Over the next few months there was some interest shown in the band by a number of people in the business, but nothing concrete. On a later visit by Ian to Salisbury Jerusalem were doing a gig at Salisbury College with Uriah Heep (their then bass player Paul Watts was a friend of Bobs from Andover). Ian decided to come and watch. He liked what he saw and decided to become involved with the band. Strangely enough, at the same time, Gerry Bron decided to take over Uriah Heep, so their journey began at the same time. The next thing that happened was Ian brought Roger Glover down to Salisbury to record some demos. Roger had just bought a Revox 4 track machine and was beginning to experiment, so in actual fact this was probably the beginning of Rogers’s  entry into production. He had also just bought a second-hand Mini which turned out to have a faulty battery, so there was much pushing of his car that weekend. At this time the band were rehearsing in a derelict farm cottage in the middle of farmland near Wilton. They called it Pig Mansion (later to be a song by Pussy) and Deep Purple also used the place once for rehearsing and writing before a British Tour The farm was owned by a member of the Johnny Walker whisky family. It was a good experience for the band working with Roger and Ian. No-one knows what happened to the tapes but it was the beginning of a more professional direction. John Coletta, one of Purples managers then began to show an interest in Jerusalem, but Ian decided he wanted to do it himself. Thus Ian and Zoë became the managers of Jerusalem. It was around this time that Phil decided the band was not his future, which meant finding a new singer. It was decided to advertise in the music press and hold auditions in London. There were about 40 replies. The audition was meant to be in a Church Hall, but once they found out it was a Rock Band they refused to let the band in. It was then decided to cross London to Belsize Park and use Bill’s brothers flat.  They lost many of the applicants on the way and others just couldn’t be bothered to continue. They ended up with about 10 at the apartment. At the end of the day it came down to 2 singers, One had an exceptional voice the other a natural showman. The showman got the nod, which was Lynden. Ian then decided to record a Jerusalem album before approaching Record companies. At this time Jerusalem already had a number of songs ready for recording – Primitive Man, I See The Light, She Came Like A Bat From Hell, Beyond The Grave, Murderers Lament, Frustration. Lynden was very much a lyricist rather than musician, so Paul and Lynden then sat down together at Paul’s mothers house and eventually came up with – Hooded Eagle, When The Wolf Sits and Midnight Steamer.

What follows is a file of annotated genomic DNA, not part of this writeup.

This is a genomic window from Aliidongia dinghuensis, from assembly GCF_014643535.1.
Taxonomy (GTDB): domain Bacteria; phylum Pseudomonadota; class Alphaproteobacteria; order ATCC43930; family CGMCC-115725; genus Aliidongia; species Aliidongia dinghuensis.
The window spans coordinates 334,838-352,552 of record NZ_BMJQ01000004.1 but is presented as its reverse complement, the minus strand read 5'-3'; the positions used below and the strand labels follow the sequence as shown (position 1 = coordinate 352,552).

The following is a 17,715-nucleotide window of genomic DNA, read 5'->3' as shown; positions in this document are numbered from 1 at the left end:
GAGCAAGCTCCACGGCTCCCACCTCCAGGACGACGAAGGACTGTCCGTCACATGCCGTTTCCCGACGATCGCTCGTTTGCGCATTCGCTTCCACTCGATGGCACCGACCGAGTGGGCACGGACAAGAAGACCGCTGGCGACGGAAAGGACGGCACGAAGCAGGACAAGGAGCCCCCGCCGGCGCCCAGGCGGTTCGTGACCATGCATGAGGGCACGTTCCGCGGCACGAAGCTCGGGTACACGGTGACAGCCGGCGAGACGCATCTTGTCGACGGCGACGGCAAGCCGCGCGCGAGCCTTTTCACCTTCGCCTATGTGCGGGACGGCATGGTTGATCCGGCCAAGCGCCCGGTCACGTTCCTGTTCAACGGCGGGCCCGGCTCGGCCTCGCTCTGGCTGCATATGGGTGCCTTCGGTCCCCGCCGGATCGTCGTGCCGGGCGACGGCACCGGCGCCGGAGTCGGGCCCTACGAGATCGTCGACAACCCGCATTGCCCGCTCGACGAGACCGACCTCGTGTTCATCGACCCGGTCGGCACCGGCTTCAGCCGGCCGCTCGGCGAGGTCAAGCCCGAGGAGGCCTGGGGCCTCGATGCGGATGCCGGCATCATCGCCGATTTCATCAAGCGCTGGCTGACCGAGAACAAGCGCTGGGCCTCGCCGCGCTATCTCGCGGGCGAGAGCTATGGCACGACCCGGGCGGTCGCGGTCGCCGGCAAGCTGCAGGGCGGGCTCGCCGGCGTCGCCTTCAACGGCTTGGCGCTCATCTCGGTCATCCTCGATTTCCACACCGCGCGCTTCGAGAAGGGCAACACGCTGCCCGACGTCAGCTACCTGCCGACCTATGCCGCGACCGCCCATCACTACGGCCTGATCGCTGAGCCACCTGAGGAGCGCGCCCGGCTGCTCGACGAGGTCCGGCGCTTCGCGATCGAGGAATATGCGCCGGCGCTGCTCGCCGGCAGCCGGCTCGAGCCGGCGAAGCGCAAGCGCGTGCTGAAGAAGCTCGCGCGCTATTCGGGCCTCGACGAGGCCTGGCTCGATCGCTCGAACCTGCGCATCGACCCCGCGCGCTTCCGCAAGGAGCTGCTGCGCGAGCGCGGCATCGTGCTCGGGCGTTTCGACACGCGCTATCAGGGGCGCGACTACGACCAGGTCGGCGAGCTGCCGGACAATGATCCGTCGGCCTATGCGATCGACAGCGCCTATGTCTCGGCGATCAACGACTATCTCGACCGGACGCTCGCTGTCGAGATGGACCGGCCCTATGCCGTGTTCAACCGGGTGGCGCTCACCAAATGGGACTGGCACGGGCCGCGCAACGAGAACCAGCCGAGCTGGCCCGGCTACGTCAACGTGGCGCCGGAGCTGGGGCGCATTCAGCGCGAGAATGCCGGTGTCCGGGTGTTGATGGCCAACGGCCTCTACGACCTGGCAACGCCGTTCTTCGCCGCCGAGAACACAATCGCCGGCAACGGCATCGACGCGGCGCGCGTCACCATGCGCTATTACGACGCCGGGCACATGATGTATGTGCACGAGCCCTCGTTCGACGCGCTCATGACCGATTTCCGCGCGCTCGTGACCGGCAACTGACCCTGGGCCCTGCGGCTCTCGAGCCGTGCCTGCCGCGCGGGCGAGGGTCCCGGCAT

Ian and Zoë were now a couple and had bought a house in Pangbourne, Berkshire. Ian was also now the owner of Kingsway Recorders Studio in London (previously the legendry De Lane Lea Kingsway Studio where many greats had recorded including Hendrix and The Beatles) The Jerusalem album was to be recorded at Kingsway, so Jerusalem camped out at Ian’s house for the period. The engineer was Louie Austin.

The album only took a few weeks to record. It was hard work but also some incredible good times. The atmosphere was really unique. The bands first proper recording session and Ian’s first introduction to Producing. It was at this time that Ian signed the band to the famous NEMS Agency for gigs. So Jerusalem started gigging all over the UK whilst Ian was talking to Record companies. At the end of the day it was between EMI’s Harvest label (their rock label) and Decca’s Deram label (their rock label). Head of A&R at Harvest was Nick Mobbs (later head of A&R EMI and the first to sign the Sex Pistols) and at Deram it was Sam Hamilton. Both came up with similar deals, but Ian decided to go with Deram. The night that Sam decided he wanted to sign Jerusalem was the night they were playing at the famous Red Lion, Leytonstone with Status Quo. Status Quo who had been a singles chart band were now back to doing what they really wanted to do – Boogie. It was a great night all-round. Jerusalem had now aquired Deep Purples first P.A.system (J M Marshall 1000watt) and had 200watt (doctored) purple coloured J M Marshall stacks. They were regular visitors to Jim Marshalls shop in Ealing, London. Out of interest, these stacks eventually got stolen from Pig Mansion, so if you ever see any old purple coloured cabinets and 200 watt amps, have a look on the bottom, it may say Jerusalem!